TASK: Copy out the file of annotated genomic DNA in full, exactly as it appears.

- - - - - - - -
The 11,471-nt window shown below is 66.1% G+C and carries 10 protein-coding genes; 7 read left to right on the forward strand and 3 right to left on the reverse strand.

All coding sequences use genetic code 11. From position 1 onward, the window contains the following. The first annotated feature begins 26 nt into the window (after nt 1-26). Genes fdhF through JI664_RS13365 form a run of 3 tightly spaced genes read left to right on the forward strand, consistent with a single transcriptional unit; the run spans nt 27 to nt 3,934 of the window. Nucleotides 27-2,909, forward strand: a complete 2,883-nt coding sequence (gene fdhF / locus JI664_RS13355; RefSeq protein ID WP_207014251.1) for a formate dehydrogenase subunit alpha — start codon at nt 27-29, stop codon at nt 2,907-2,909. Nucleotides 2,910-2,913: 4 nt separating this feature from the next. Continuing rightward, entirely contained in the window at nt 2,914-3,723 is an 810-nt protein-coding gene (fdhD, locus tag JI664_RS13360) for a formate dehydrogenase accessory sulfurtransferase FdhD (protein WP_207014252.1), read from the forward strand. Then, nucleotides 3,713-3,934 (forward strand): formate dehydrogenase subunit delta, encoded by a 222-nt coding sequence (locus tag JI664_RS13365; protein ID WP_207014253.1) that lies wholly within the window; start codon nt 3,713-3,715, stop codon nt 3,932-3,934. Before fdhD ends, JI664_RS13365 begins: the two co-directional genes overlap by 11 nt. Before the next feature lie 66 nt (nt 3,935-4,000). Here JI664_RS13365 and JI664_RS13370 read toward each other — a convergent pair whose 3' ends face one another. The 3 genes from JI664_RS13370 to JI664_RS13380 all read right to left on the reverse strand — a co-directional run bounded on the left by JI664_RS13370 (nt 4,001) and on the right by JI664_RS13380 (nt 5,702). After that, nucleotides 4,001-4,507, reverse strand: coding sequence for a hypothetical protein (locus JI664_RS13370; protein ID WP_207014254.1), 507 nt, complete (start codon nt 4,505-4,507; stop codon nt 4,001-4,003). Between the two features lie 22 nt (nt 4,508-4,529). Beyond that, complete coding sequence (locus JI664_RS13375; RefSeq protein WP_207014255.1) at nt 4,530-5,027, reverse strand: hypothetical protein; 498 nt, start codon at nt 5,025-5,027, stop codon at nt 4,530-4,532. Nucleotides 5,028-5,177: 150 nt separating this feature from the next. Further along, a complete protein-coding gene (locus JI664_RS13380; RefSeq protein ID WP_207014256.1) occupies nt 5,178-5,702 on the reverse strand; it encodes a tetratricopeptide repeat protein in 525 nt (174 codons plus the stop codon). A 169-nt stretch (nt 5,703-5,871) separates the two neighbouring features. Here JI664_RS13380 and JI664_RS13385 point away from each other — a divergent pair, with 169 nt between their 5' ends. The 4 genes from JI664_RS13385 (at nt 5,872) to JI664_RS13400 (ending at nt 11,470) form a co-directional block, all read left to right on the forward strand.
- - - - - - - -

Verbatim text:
The 11,471-nt window shown below is 66.1% G+C and carries 10 protein-coding genes; 7 read left to right on the forward strand and 3 right to left on the reverse strand.

All coding sequences use genetic code 11. From position 1 onward, the window contains the following. The first annotated feature begins 26 nt into the window (after nt 1-26). Genes fdhF through JI664_RS13365 form a run of 3 tightly spaced genes read left to right on the forward strand, consistent with a single transcriptional unit; the run spans nt 27 to nt 3,934 of the window. Nucleotides 27-2,909, forward strand: a complete 2,883-nt coding sequence (gene fdhF / locus JI664_RS13355; RefSeq protein ID WP_207014251.1) for a formate dehydrogenase subunit alpha — start codon at nt 27-29, stop codon at nt 2,907-2,909. Nucleotides 2,910-2,913: 4 nt separating this feature from the next. Continuing rightward, entirely contained in the window at nt 2,914-3,723 is an 810-nt protein-coding gene (fdhD, locus tag JI664_RS13360) for a formate dehydrogenase accessory sulfurtransferase FdhD (protein WP_207014252.1), read from the forward strand. Then, nucleotides 3,713-3,934 (forward strand): formate dehydrogenase subunit delta, encoded by a 222-nt coding sequence (locus tag JI664_RS13365; protein ID WP_207014253.1) that lies wholly within the window; start codon nt 3,713-3,715, stop codon nt 3,932-3,934. Before fdhD ends, JI664_RS13365 begins: the two co-directional genes overlap by 11 nt. Before the next feature lie 66 nt (nt 3,935-4,000). Here JI664_RS13365 and JI664_RS13370 read toward each other — a convergent pair whose 3' ends face one another. The 3 genes from JI664_RS13370 to JI664_RS13380 all read right to left on the reverse strand — a co-directional run bounded on the left by JI664_RS13370 (nt 4,001) and on the right by JI664_RS13380 (nt 5,702). After that, nucleotides 4,001-4,507, reverse strand: coding sequence for a hypothetical protein (locus JI664_RS13370; protein ID WP_207014254.1), 507 nt, complete (start codon nt 4,505-4,507; stop codon nt 4,001-4,003). Between the two features lie 22 nt (nt 4,508-4,529). Beyond that, complete coding sequence (locus JI664_RS13375; RefSeq protein WP_207014255.1) at nt 4,530-5,027, reverse strand: hypothetical protein; 498 nt, start codon at nt 5,025-5,027, stop codon at nt 4,530-4,532. Nucleotides 5,028-5,177: 150 nt separating this feature from the next. Further along, a complete protein-coding gene (locus JI664_RS13380; RefSeq protein ID WP_207014256.1) occupies nt 5,178-5,702 on the reverse strand; it encodes a tetratricopeptide repeat protein in 525 nt (174 codons plus the stop codon). A 169-nt stretch (nt 5,703-5,871) separates the two neighbouring features. Here JI664_RS13380 and JI664_RS13385 point away from each other — a divergent pair, with 169 nt between their 5' ends. The 4 genes from JI664_RS13385 (at nt 5,872) to JI664_RS13400 (ending at nt 11,470) form a co-directional block, all read left to right on the forward strand.